Medical Premiums Could Soar In 2003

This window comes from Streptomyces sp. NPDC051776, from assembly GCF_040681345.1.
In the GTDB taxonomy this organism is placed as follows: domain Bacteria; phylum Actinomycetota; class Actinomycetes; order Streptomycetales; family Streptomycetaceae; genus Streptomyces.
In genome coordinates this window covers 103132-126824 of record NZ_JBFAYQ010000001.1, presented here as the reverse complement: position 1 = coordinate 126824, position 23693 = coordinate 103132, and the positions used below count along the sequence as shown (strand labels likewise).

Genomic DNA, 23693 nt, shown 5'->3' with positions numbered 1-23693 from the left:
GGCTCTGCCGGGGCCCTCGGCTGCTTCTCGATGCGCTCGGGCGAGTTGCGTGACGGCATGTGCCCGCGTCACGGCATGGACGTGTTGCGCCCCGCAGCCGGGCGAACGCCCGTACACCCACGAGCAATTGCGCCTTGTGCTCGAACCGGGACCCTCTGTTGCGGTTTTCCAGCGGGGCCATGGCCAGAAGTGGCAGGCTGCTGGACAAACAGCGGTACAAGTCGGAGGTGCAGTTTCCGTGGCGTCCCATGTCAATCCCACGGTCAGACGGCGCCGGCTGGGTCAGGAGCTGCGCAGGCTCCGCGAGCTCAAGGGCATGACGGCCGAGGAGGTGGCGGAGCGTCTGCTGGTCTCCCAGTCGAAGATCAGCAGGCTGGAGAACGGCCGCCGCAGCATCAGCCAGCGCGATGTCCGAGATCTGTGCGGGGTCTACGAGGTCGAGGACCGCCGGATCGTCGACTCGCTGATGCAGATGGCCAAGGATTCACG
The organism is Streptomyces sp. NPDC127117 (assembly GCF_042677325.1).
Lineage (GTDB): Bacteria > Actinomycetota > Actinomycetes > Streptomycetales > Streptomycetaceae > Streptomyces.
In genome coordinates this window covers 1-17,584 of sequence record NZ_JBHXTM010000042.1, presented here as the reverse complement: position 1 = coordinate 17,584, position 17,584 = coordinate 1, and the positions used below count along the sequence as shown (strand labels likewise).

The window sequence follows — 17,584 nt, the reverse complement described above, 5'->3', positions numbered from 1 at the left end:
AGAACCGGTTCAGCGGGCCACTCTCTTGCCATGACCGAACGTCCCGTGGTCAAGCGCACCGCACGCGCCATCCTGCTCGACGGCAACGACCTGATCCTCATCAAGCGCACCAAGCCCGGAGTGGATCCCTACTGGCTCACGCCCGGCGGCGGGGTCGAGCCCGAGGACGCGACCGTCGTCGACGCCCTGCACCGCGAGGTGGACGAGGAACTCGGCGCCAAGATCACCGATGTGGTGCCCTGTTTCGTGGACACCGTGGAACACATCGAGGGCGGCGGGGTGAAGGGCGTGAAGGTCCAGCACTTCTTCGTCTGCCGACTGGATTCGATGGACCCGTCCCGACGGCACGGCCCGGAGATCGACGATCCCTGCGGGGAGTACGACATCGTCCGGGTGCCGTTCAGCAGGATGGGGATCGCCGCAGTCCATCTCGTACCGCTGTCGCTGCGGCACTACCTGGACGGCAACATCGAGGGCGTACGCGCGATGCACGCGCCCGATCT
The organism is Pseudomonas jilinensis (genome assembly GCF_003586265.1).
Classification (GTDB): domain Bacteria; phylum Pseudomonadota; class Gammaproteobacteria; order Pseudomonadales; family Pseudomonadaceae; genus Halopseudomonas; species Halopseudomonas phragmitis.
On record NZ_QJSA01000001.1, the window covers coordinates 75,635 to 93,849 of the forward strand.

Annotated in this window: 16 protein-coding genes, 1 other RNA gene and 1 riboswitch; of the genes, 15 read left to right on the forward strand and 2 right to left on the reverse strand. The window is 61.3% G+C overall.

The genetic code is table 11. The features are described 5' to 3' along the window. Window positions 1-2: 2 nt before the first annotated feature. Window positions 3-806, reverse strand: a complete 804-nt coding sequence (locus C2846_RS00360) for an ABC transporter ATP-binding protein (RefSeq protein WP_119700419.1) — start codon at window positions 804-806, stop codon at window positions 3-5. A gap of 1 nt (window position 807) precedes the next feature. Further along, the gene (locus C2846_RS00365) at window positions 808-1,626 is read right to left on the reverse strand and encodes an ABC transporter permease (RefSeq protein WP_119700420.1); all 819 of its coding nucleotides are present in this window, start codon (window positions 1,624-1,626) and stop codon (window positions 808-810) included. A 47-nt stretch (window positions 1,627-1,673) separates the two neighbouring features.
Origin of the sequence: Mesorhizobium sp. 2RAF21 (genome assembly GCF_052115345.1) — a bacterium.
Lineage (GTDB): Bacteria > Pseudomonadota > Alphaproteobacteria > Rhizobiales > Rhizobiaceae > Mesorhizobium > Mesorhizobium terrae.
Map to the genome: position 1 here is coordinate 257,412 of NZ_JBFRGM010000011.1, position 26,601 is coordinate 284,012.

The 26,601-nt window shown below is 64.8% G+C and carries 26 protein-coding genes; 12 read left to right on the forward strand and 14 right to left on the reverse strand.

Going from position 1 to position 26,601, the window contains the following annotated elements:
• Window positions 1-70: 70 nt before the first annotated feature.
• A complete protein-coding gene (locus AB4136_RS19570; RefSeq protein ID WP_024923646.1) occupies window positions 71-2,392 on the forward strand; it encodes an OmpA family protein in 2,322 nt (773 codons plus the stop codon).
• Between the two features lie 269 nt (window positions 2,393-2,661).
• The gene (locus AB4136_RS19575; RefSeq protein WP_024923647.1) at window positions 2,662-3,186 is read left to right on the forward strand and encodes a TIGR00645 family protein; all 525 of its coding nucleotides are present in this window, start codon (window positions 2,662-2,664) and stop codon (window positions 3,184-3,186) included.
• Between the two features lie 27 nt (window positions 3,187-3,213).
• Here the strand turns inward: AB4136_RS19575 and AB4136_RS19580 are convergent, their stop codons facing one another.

By John S. McClenahen Even as there's more talk from economists about a deflationary U.S. economy -- one in which prices keep dropping -- there's galloping inflation in at least one sector. Medical premiums rose an average of 14% this year and employers expect them to increase as much as 20% in 2003, according to the Hay Group, Philadelphia. One apparent reason is that companies increasingly are using a Preferred Provider Organization (PPO) in place of HMOs. PPOs can be more expensive since they reimburse employees for care outside their networks and do not require that a primary-care doctor make referrals to specialists or for tests, Hay explains. In addition to passing along the higher costs of medical premiums, many companies are increasing the amount of an employee's co-payment for a doctor visit. Health-care plans with co-payments of $15 or more rose 47% this year from 33% in 2001, says Hay. The data come from the 2002 Hay Benefits Report, a survey of more than 1,000 U.S. companies.

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